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Thursday, December 15, 2011
Strongman for Runners? Part 1: Why I will be developing freaky gorilla strength this winter
It's never too early to start lifting heavy.
Back in my meathead days, I used to train at my local Lifetime Fitness. When I did, I made an interesting observation. The further back you looked into the corner of the gym, the more fit the people got. As you walk up into the main fitness area of any normal gym, you usually have about 30 different versions of an electronic hampster wheel. And folks of all shapes and sizes are usually acting like hampsters on a wheel. They are dittling around mindlessly for minutes at a time, usually with that same blank hampster stare. I'm surprised the floor isn't covered with cedar chips.
You move a little further into the gym and you see folks on some kind of mechanical weight contraption. Again, not much thought is being placed into what these folks are doing. You'll probably see a guy loading all of the weight on the pec fly machine and then proceed to lift that load with his back instead of his pecs. Then you'll look next to him and see a lady doing 100 reps on the hip adductor machine with one plate while reading a book and eating a salad. Although I am a fan of that machine for obvious reasons.
Then you'd look into the free weight area and it would be empty. That is unless you looked into the far back corner and find the lone power rack. At that power rack would always be a someone who had stolen all the 45lb plates in the gym, and was proceeding to squat them all simultaneously. You're probably thinking that this guy was some fatso powerlifter.
Actually it was a woman. She could deadlift about 25lbs more than me, and she weighed about 70lbs less.
This isn't the same lady I saw, but it is the same weight.
Since I was getting bored with the typical bodybuilder routine, I started occupying that back corner as well and watching folks like that woman train. I found out there were quite a few competitive powerlifting types at that gym. They were leaner and more cut than anyone else in the gym. They had crazy, freaky gorilla strength; especially for their size. And all I ever saw them do were low reps (usually between 1-5) with high weight of squats, deadlifts, and maybe bench presses or some Olympic lifts.
What does any of this have to do with running? Just wait. It'll come back around. My explanations always include circular stories. Deal with it.
Deadlifts = Speed?
The concept of applying powerlifting-style training to running isn't exactly new. Back in 2004, Barry Ross wrote a fantastic article on the topic. Barry Ross has been helping sprinters get faster for years; most notibly the U.S. Women's indoor track team that won the 2003 World Championships. He didn't have sprinters do any of the typical sport-specific drills that other coaches did. His protocol was simple. Low rep, heavy weight deadlifts followed by box jumps. Maybe an Olympic lift or two. He never had his athletes lifting until muscle failure. How about actually sprinting? Sure, occasionally. Otherwise, deadlifts and box jumps. That's....about it....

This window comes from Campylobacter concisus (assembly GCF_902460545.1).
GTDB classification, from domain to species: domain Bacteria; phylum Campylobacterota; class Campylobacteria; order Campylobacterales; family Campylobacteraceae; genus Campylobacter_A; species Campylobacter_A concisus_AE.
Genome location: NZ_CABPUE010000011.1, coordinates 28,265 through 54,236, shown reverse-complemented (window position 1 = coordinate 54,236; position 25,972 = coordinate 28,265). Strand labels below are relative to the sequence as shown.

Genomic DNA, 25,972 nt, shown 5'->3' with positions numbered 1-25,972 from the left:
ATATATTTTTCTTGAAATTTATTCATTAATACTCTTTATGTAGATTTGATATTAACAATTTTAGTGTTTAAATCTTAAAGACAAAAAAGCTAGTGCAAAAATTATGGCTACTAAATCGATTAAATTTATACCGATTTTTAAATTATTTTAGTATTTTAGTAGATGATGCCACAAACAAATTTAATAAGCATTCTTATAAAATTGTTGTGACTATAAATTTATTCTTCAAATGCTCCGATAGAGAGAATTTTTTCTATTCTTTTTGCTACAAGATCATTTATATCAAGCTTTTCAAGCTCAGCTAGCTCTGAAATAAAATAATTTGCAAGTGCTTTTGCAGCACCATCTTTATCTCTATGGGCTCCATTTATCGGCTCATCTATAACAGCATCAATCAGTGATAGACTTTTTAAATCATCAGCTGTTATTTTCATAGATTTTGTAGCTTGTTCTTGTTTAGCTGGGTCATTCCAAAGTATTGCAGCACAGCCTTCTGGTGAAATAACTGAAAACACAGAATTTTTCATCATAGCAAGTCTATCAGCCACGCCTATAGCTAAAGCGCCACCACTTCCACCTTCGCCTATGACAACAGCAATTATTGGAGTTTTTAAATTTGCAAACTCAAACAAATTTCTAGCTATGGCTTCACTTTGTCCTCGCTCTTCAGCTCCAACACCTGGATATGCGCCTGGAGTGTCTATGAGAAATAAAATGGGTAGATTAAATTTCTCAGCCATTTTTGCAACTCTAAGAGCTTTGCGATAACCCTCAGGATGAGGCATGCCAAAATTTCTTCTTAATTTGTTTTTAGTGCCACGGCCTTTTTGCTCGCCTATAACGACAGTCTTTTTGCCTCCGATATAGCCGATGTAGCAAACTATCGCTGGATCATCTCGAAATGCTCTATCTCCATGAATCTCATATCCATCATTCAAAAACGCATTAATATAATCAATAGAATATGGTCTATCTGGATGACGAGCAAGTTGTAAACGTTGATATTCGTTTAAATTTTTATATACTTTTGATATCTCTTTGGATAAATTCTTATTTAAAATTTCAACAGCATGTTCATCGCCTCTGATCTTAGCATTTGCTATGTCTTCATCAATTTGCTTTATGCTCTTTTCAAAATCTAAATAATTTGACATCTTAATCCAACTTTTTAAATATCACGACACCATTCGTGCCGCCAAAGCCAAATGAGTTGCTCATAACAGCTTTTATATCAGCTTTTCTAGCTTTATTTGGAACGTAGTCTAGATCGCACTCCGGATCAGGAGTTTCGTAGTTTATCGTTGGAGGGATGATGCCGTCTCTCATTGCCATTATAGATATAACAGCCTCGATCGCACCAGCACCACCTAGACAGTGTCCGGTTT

Okay fine. That's sprinting. Sprinting has more in common than jogging than you think, but that's another post. It's mostly about strength and power. Strength and power are pretty close together on the spectrum. Strength and endurance are supposed to be at opposite ends. For years I sacrificed the muscles of my former meathead days because I was convinced that you couldn't be strong and also go long. But innovators like Brian MacKenzie from Crossfit Endurance taught me that it doesn't have to be that way. I could make gains in my strength training without sacrificing my running. In fact, the two could go hand in hand! I could be what I always wanted to be...a meathead runner!
I love hand tats. Though if I got one it would probably say "BOOBIES!"
How can you lift heavy and go long? Well if you ask the everyday Crossfitter why he can do just about anything, he'll regurgetate something about "increased work capacity across broad time and modial domains." He also has no idea what that means. That's just the robotic, cultish answer that Greg Glassman told him to say. But he probably thinks that he gets his abilities from doing burpees as fast as he can until he pukes.
And I agree with him to a certain extent. Not the puking part. That's gross. But the high-intensity aspect of Crossfit training, i.e. going balls-out every workout is part of the equation. Crossfit Endurance seeks to replace volume with intensity. There are countless studies out now showing that interval training is more effective than traditional aerobic exercise. That Crossfit-style high-intensity style strength training allows people to maintain higher-levels of effort for longer periods of time (you don't have to take my word for it, you can read this study. The strength training itself is also highly aerobic (a good book on that topic is "Body by Science" by Doug McGuff). Training that way has lots of different applications (thus the "broad time and modial domains"). The result in an endurance event though is the ability to go longer, faster.